Friday, November 8, 2013
Now that Halloween is over the Christmas gift catalogs begin arriving in the mail. I opened one yesterday and noticed a men’s wristwatch for only $5,395. My wife asked what does it do. I told her that when you look at it, it tells you the time and the date.
Obviously this catalog came to the wrong house. I wouldn’t dream of spending that kind of money on a wristwatch, but it got me thinking about perspective and moderation.
Wouldn’t it make more sense, and do more good, to spend only $395 on a very good watch and donate the other $5000 to the local food pantry, church or library? That’s enough to pay almost a full semester for some struggling college student. An anonymous gift of $5000 dropped into the bell ringer’s bucket at the mall next month would do a lot of good. In fact, there are watches at Wal-Mart for not more than $25 that will reliably tell the time and date. There is no way to make this gift not seem like an extravagance. The old you’ve-earned-it or you-worked-hard-and-deserve-it or pamper-yourself sales pitches that seem to work so well on everything from sweets to massages to luxury vacations, don’t even seem to justify it.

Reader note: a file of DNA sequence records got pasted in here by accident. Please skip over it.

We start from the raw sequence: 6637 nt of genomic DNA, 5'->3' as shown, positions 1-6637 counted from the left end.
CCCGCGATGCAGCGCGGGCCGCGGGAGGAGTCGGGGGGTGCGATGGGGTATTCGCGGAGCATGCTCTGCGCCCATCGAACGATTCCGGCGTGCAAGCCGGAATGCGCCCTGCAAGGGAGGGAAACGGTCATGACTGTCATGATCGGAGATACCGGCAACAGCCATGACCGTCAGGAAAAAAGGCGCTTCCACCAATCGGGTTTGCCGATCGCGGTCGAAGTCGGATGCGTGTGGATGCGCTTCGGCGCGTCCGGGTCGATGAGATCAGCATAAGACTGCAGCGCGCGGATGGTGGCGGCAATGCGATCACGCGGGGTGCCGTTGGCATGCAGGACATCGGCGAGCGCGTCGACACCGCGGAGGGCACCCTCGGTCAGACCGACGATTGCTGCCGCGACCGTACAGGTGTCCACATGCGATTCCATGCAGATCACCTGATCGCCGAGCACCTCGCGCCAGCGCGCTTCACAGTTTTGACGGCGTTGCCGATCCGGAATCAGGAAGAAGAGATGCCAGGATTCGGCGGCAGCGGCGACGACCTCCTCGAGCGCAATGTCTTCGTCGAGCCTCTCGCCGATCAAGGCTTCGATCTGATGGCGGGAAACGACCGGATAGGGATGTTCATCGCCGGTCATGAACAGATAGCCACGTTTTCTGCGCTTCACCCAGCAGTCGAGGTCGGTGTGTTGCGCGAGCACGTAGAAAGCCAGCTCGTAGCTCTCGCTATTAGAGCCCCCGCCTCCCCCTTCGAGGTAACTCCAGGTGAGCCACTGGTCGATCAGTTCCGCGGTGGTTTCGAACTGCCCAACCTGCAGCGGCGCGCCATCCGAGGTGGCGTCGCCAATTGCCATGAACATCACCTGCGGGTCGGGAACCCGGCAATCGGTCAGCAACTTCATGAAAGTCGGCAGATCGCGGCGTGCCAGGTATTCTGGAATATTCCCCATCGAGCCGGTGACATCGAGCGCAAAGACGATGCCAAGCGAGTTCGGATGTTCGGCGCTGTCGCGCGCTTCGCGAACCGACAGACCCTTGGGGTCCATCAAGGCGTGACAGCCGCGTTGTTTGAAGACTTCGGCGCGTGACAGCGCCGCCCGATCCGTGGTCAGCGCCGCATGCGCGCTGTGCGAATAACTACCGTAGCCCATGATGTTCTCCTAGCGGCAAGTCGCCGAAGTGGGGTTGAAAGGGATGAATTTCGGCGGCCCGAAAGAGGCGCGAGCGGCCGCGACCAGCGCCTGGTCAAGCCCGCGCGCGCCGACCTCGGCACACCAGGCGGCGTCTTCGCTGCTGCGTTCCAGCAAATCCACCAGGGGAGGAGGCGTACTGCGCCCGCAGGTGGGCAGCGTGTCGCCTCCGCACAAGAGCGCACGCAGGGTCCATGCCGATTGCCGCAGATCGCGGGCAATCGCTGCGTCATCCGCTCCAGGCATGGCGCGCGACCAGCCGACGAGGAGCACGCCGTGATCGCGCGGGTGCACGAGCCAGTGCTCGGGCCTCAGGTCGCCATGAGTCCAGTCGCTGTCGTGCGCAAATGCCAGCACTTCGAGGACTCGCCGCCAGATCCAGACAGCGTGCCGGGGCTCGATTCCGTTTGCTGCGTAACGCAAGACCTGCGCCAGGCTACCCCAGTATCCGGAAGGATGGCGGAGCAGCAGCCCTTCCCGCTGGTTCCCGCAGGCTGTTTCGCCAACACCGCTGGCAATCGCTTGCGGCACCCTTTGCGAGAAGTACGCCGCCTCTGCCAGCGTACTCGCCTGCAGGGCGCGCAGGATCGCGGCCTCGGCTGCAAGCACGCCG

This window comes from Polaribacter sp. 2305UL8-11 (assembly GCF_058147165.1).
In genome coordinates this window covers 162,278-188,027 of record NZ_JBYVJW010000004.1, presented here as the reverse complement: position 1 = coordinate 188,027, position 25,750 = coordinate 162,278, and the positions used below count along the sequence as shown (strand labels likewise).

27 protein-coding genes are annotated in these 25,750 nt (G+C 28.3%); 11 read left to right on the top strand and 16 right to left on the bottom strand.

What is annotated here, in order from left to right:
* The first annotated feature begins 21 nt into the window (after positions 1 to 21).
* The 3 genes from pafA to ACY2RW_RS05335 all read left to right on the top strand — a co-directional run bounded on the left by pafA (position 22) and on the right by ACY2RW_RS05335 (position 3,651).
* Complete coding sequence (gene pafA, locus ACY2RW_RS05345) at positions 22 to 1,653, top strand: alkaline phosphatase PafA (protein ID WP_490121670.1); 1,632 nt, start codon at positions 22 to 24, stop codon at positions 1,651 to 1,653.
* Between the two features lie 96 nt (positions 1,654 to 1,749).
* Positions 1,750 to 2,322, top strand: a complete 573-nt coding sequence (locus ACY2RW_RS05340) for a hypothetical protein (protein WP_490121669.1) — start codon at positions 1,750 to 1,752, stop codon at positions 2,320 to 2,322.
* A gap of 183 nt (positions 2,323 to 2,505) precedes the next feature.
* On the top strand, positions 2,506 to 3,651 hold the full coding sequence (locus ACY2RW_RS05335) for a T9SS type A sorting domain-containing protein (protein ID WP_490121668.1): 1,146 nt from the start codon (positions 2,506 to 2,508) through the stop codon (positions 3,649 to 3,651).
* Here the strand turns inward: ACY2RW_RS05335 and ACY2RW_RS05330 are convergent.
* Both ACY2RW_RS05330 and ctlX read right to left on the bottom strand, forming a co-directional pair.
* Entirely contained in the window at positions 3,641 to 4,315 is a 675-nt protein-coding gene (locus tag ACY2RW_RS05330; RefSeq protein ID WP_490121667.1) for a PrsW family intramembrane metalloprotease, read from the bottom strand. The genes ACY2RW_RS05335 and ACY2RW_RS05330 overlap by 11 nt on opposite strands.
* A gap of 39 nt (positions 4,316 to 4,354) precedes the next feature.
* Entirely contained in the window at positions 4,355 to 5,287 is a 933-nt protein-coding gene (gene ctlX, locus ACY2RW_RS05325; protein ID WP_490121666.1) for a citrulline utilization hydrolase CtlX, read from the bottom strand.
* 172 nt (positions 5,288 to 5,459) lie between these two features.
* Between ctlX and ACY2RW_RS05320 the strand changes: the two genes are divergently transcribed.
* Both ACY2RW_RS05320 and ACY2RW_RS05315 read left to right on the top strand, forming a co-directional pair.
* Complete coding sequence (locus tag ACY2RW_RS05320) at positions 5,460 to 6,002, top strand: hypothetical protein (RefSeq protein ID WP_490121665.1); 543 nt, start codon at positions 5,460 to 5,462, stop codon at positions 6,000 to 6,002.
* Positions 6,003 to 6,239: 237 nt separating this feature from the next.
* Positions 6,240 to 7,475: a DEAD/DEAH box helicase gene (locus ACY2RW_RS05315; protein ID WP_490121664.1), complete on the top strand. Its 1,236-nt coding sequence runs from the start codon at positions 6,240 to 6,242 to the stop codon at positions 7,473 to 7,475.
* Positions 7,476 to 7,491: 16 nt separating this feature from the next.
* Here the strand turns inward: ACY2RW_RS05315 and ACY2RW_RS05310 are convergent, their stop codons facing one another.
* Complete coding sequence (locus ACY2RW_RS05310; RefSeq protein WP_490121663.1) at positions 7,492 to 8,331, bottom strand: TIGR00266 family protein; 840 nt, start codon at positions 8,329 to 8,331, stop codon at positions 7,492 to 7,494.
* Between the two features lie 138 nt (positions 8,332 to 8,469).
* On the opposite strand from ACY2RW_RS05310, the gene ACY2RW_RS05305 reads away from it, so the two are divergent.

I’m sure there are those who would think it natural to plunk down almost $6,000 (after tax) on a watch for themselves or for a loved one. That makes me wonder. What decisions, spending and otherwise, am I making that would seem outrageously frivolous to people less well off than myself? That’s probably a good way to look at the whole issue of moderation and gratitude as they relate to perspective not just at Christmastime but every day.